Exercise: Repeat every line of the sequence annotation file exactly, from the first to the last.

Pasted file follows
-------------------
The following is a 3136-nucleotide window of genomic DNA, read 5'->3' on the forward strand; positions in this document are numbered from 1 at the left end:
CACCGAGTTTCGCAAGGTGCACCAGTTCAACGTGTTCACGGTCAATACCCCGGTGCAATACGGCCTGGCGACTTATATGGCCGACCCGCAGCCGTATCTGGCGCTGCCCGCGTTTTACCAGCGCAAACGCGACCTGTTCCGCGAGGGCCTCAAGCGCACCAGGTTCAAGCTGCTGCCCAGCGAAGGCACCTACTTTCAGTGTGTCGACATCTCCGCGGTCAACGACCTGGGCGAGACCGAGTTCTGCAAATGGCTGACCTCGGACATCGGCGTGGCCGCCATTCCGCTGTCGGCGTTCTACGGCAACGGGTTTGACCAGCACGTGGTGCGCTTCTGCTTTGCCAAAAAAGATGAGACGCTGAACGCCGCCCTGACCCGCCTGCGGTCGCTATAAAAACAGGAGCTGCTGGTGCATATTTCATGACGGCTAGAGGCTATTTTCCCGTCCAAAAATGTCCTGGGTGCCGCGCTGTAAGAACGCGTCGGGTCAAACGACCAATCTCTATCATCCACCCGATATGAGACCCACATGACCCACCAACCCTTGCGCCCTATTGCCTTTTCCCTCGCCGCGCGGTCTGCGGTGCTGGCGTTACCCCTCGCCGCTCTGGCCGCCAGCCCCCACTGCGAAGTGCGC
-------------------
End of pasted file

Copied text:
The following is a 3136-nucleotide window of genomic DNA, read 5'->3' on the forward strand; positions in this document are numbered from 1 at the left end:
CACCGAGTTTCGCAAGGTGCACCAGTTCAACGTGTTCACGGTCAATACCCCGGTGCAATACGGCCTGGCGACTTATATGGCCGACCCGCAGCCGTATCTGGCGCTGCCCGCGTTTTACCAGCGCAAACGCGACCTGTTCCGCGAGGGCCTCAAGCGCACCAGGTTCAAGCTGCTGCCCAGCGAAGGCACCTACTTTCAGTGTGTCGACATCTCCGCGGTCAACGACCTGGGCGAGACCGAGTTCTGCAAATGGCTGACCTCGGACATCGGCGTGGCCGCCATTCCGCTGTCGGCGTTCTACGGCAACGGGTTTGACCAGCACGTGGTGCGCTTCTGCTTTGCCAAAAAAGATGAGACGCTGAACGCCGCCCTGACCCGCCTGCGGTCGCTATAAAAACAGGAGCTGCTGGTGCATATTTCATGACGGCTAGAGGCTATTTTCCCGTCCAAAAATGTCCTGGGTGCCGCGCTGTAAGAACGCGTCGGGTCAAACGACCAATCTCTATCATCCACCCGATATGAGACCCACATGACCCACCAACCCTTGCGCCCTATTGCCTTTTCCCTCGCCGCGCGGTCTGCGGTGCTGGCGTTACCCCTCGCCGCTCTGGCCGCCAGCCCCCACTGCGAAGTGCGC